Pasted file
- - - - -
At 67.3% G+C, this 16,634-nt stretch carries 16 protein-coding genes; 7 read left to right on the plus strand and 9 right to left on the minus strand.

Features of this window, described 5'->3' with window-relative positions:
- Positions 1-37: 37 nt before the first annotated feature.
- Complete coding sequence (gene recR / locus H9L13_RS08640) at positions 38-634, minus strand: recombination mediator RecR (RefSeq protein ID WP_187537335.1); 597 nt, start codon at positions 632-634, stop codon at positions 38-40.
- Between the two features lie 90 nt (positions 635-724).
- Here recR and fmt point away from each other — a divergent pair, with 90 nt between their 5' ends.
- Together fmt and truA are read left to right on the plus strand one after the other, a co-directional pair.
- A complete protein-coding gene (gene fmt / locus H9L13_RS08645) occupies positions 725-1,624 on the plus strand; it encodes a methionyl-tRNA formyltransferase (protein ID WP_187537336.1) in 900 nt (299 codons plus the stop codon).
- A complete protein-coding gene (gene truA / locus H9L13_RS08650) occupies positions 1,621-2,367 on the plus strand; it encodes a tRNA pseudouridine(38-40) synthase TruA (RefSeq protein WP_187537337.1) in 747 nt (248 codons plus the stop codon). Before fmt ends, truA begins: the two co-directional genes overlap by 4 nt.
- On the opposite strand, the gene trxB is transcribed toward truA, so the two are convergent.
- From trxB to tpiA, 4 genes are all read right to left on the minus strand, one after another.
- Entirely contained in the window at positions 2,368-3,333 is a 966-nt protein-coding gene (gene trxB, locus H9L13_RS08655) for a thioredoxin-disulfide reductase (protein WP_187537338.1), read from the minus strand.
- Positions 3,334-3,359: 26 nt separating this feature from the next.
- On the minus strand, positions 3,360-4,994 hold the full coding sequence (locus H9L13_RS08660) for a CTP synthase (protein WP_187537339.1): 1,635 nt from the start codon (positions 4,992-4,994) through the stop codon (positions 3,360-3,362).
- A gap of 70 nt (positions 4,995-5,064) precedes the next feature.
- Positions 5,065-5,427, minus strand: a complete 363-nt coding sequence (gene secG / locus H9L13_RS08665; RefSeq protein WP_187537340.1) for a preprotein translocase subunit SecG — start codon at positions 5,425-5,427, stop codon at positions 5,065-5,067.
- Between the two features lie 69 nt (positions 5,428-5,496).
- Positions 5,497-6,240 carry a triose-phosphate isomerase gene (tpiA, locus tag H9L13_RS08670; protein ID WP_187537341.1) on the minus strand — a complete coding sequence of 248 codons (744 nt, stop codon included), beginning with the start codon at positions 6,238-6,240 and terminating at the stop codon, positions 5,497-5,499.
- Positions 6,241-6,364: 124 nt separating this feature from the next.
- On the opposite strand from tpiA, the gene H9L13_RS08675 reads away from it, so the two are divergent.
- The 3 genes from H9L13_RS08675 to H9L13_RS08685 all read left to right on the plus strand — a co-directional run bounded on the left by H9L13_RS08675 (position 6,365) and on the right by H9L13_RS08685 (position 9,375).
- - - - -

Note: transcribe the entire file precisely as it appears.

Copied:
At 67.3% G+C, this 16,634-nt stretch carries 16 protein-coding genes; 7 read left to right on the plus strand and 9 right to left on the minus strand.

Features of this window, described 5'->3' with window-relative positions:
- Positions 1-37: 37 nt before the first annotated feature.
- Complete coding sequence (gene recR / locus H9L13_RS08640) at positions 38-634, minus strand: recombination mediator RecR (RefSeq protein ID WP_187537335.1); 597 nt, start codon at positions 632-634, stop codon at positions 38-40.
- Between the two features lie 90 nt (positions 635-724).
- Here recR and fmt point away from each other — a divergent pair, with 90 nt between their 5' ends.
- Together fmt and truA are read left to right on the plus strand one after the other, a co-directional pair.
- A complete protein-coding gene (gene fmt / locus H9L13_RS08645) occupies positions 725-1,624 on the plus strand; it encodes a methionyl-tRNA formyltransferase (protein ID WP_187537336.1) in 900 nt (299 codons plus the stop codon).
- A complete protein-coding gene (gene truA / locus H9L13_RS08650) occupies positions 1,621-2,367 on the plus strand; it encodes a tRNA pseudouridine(38-40) synthase TruA (RefSeq protein WP_187537337.1) in 747 nt (248 codons plus the stop codon). Before fmt ends, truA begins: the two co-directional genes overlap by 4 nt.
- On the opposite strand, the gene trxB is transcribed toward truA, so the two are convergent.
- From trxB to tpiA, 4 genes are all read right to left on the minus strand, one after another.
- Entirely contained in the window at positions 2,368-3,333 is a 966-nt protein-coding gene (gene trxB, locus H9L13_RS08655) for a thioredoxin-disulfide reductase (protein WP_187537338.1), read from the minus strand.
- Positions 3,334-3,359: 26 nt separating this feature from the next.
- On the minus strand, positions 3,360-4,994 hold the full coding sequence (locus H9L13_RS08660) for a CTP synthase (protein WP_187537339.1): 1,635 nt from the start codon (positions 4,992-4,994) through the stop codon (positions 3,360-3,362).
- A gap of 70 nt (positions 4,995-5,064) precedes the next feature.
- Positions 5,065-5,427, minus strand: a complete 363-nt coding sequence (gene secG / locus H9L13_RS08665; RefSeq protein WP_187537340.1) for a preprotein translocase subunit SecG — start codon at positions 5,425-5,427, stop codon at positions 5,065-5,067.
- Between the two features lie 69 nt (positions 5,428-5,496).
- Positions 5,497-6,240 carry a triose-phosphate isomerase gene (tpiA, locus tag H9L13_RS08670; protein ID WP_187537341.1) on the minus strand — a complete coding sequence of 248 codons (744 nt, stop codon included), beginning with the start codon at positions 6,238-6,240 and terminating at the stop codon, positions 5,497-5,499.
- Positions 6,241-6,364: 124 nt separating this feature from the next.
- On the opposite strand from tpiA, the gene H9L13_RS08675 reads away from it, so the two are divergent.
- The 3 genes from H9L13_RS08675 to H9L13_RS08685 all read left to right on the plus strand — a co-directional run bounded on the left by H9L13_RS08675 (position 6,365) and on the right by H9L13_RS08685 (position 9,375).